Overall the sites.psu.edu and my own club KPMD's websites were both lacking and had room for improvement granted most college kids tend to make sites based on artistic choices rather than accessibility I believe. Accessibility and performance in relation to each other are definitely important to consider.

Video on Topic: https://www.youtube.com/watch?v=uyVb1o2VThE
YouTube Channel: https://www.youtube.com/channel/UCjR8IqMXgs6H69ZQqrsS1Vw

Tools Used:

Regarding that, an interesting read was one where someone attempted to maintain a perfect accessibility score on Lighthouse while absolutely messing up accessibility in reality. Basically they wanted to point out to not always rely or become dependent on only tools like such as discrepancies and things good in theory can still happen (though this is hyper specific haha). Here's the link! https://www.matuzo.at/blog/building-the-most-inaccessible-site-possible-with-a-perfect-lighthouse-score/

Discussion (1)

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inhuofficial profile image
InHuOfficial

Great to see someone getting interested in performance and accessibility (two subjects I care greatly about!)

I currently have an Ask Me Anything post about accessibility and performance that is very quiet so feel free to ask any questions over there as you learn about / don't quite understand something.

I had a quick look at the site, here is a list of the immediate issues for you to research and fix for accessibility (happy to give hints if you need them).

  1. Your menu is not accessible - when you get to a drop-down menu (e.g. "social media") it is not usable with a keyboard as it doesn't open and you can't open it via keyboard. The reason for this is that the first link in the dropdown does not have a href and as such it is not focusable.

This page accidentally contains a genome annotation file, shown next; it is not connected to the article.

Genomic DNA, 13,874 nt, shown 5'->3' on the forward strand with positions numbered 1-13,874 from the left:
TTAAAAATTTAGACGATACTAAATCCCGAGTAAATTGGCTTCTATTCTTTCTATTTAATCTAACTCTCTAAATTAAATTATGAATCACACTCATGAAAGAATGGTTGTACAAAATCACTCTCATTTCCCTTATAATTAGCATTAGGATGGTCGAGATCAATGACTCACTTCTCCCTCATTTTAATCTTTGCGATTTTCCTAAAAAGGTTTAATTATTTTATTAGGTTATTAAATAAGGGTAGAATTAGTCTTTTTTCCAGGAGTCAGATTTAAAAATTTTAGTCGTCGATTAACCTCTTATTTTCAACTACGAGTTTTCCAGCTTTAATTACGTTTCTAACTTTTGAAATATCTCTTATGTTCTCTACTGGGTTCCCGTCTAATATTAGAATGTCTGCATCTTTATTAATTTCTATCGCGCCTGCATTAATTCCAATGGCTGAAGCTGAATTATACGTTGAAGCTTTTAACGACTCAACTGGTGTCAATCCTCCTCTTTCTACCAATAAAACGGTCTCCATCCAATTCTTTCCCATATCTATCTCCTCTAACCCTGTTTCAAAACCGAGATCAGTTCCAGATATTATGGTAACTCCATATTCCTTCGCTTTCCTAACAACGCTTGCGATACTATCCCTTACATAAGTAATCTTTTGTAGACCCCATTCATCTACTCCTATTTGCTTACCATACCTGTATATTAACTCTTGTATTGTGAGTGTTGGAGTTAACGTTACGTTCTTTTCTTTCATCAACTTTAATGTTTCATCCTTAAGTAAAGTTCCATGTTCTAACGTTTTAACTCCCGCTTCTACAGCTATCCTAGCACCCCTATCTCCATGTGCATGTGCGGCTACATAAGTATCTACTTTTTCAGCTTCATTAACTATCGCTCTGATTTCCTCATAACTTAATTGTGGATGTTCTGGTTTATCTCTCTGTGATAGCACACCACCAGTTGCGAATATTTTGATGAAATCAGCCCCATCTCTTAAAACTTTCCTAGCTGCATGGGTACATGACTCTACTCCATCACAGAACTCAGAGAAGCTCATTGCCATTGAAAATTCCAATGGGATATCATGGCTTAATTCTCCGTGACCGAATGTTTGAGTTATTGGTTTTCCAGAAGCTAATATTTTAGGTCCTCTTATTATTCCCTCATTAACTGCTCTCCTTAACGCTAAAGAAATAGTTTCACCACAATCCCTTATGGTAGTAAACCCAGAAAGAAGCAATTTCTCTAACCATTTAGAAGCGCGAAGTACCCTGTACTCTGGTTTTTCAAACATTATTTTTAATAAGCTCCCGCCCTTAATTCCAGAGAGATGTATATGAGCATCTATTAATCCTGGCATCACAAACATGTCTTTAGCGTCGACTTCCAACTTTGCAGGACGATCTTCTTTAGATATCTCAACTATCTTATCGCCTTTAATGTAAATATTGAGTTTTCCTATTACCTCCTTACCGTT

Useful Resource: W3 "fly-out menus" page

  1. Along the same lines your focus indicator needs improving, it is very easy to get lost when using a keyboard. (just Tab around the page and you will see what I mean!)

  2. Heading structure - your page uses a lot of heading level 1s <h1> and then jumps to heading level 4s <h4>. Headings are important for screen reader users and so should only increase by one level at a time due to the way they use them to orientate themselves on a page (it is expected to have 1 <h1> to describe the current page and then section the information with headings in a logical structure after that (so <h2> for sections, <h3> for subsections within each section etc.)

Those are 3 "fun" ones to get you started!

Oh and last thing, aria is wonderful but most of the time semantic HTML elements are far better so spend your time researching which is the correct HTML element to use for a scenario first, think of aria as your last resort if you can't use a native HTML element.

As for performance:
Inlining critical CSS, although your biggest win is also really difficult. There is a decent introduction to critical CSS on smashing magazine if you want to understand about that (beware the plugins that claim to do it for you, I haven't seen one work properly as of yet but your mileage may vary).

With the YouTube video scripts, you can lazy load them after everything important as loaded (as it is off the page). The simplest way is to wrap the initialisation script in a setTimeout. The better way is to initialise it after everything else.

One super quick way to improve overall performance would be to add defer to your JavaScript script tags (use defer not sync unless you know what you are doing, async can mean scripts load out of order so if one depends on another your site may break!).

Also combining and minifying your CSS and JS would be a super quick win. For that there are loads of plugins for WordPress (I don't do WordPress sites anymore but I used to use W3 Total Cache - not sure if it is still good but it used to be).

Anyway just a few things to get you started, I hope you fall in love with accessibility and performance like I did as they are really interesting and important subjects few people know enough about!